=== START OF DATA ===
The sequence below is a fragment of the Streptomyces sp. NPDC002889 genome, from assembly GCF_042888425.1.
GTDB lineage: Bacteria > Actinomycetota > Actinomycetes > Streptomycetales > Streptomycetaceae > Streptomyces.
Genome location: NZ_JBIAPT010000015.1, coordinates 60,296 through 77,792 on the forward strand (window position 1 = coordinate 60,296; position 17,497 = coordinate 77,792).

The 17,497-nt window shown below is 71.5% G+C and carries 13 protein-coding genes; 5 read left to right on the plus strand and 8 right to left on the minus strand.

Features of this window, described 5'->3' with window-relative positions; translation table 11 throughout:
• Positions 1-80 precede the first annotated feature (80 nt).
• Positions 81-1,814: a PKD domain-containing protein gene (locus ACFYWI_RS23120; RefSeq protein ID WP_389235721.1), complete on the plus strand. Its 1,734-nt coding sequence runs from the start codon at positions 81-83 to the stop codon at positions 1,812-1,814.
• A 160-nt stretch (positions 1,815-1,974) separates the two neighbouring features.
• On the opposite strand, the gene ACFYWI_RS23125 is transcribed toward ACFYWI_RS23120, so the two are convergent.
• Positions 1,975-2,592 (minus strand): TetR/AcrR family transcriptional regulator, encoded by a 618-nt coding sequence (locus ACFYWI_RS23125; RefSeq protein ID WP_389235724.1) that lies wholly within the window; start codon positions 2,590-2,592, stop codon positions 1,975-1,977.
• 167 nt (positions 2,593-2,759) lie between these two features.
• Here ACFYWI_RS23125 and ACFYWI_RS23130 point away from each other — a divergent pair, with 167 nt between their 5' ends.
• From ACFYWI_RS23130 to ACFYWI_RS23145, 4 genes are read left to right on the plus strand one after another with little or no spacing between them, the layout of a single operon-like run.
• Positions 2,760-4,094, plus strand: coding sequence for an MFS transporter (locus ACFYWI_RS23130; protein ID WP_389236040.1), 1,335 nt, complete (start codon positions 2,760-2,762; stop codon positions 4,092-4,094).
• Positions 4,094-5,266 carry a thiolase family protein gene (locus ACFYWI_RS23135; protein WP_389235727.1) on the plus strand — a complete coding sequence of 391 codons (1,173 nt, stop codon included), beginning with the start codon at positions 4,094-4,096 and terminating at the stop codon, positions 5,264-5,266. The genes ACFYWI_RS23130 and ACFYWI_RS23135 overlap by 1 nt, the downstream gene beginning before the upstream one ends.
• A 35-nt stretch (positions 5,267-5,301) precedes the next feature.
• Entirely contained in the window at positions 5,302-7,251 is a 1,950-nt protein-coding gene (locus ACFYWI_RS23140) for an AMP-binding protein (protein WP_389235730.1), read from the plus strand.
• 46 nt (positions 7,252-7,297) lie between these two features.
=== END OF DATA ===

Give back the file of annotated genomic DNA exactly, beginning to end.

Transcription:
The sequence below is a fragment of the Streptomyces sp. NPDC002889 genome, from assembly GCF_042888425.1.
GTDB lineage: Bacteria > Actinomycetota > Actinomycetes > Streptomycetales > Streptomycetaceae > Streptomyces.
Genome location: NZ_JBIAPT010000015.1, coordinates 60,296 through 77,792 on the forward strand (window position 1 = coordinate 60,296; position 17,497 = coordinate 77,792).

The 17,497-nt window shown below is 71.5% G+C and carries 13 protein-coding genes; 5 read left to right on the plus strand and 8 right to left on the minus strand.

Features of this window, described 5'->3' with window-relative positions; translation table 11 throughout:
• Positions 1-80 precede the first annotated feature (80 nt).
• Positions 81-1,814: a PKD domain-containing protein gene (locus ACFYWI_RS23120; RefSeq protein ID WP_389235721.1), complete on the plus strand. Its 1,734-nt coding sequence runs from the start codon at positions 81-83 to the stop codon at positions 1,812-1,814.
• A 160-nt stretch (positions 1,815-1,974) separates the two neighbouring features.
• On the opposite strand, the gene ACFYWI_RS23125 is transcribed toward ACFYWI_RS23120, so the two are convergent.
• Positions 1,975-2,592 (minus strand): TetR/AcrR family transcriptional regulator, encoded by a 618-nt coding sequence (locus ACFYWI_RS23125; RefSeq protein ID WP_389235724.1) that lies wholly within the window; start codon positions 2,590-2,592, stop codon positions 1,975-1,977.
• 167 nt (positions 2,593-2,759) lie between these two features.
• Here ACFYWI_RS23125 and ACFYWI_RS23130 point away from each other — a divergent pair, with 167 nt between their 5' ends.
• From ACFYWI_RS23130 to ACFYWI_RS23145, 4 genes are read left to right on the plus strand one after another with little or no spacing between them, the layout of a single operon-like run.
• Positions 2,760-4,094, plus strand: coding sequence for an MFS transporter (locus ACFYWI_RS23130; protein ID WP_389236040.1), 1,335 nt, complete (start codon positions 2,760-2,762; stop codon positions 4,092-4,094).
• Positions 4,094-5,266 carry a thiolase family protein gene (locus ACFYWI_RS23135; protein WP_389235727.1) on the plus strand — a complete coding sequence of 391 codons (1,173 nt, stop codon included), beginning with the start codon at positions 4,094-4,096 and terminating at the stop codon, positions 5,264-5,266. The genes ACFYWI_RS23130 and ACFYWI_RS23135 overlap by 1 nt, the downstream gene beginning before the upstream one ends.
• A 35-nt stretch (positions 5,267-5,301) precedes the next feature.
• Entirely contained in the window at positions 5,302-7,251 is a 1,950-nt protein-coding gene (locus ACFYWI_RS23140) for an AMP-binding protein (protein WP_389235730.1), read from the plus strand.
• 46 nt (positions 7,252-7,297) lie between these two features.